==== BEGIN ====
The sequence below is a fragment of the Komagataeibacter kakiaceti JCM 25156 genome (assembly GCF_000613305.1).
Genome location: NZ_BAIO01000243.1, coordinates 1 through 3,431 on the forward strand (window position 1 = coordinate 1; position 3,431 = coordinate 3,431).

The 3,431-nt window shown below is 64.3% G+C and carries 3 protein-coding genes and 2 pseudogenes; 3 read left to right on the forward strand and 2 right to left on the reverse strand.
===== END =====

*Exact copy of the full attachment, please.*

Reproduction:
The sequence below is a fragment of the Komagataeibacter kakiaceti JCM 25156 genome (assembly GCF_000613305.1).
Genome location: NZ_BAIO01000243.1, coordinates 1 through 3,431 on the forward strand (window position 1 = coordinate 1; position 3,431 = coordinate 3,431).

The 3,431-nt window shown below is 64.3% G+C and carries 3 protein-coding genes and 2 pseudogenes; 3 read left to right on the forward strand and 2 right to left on the reverse strand.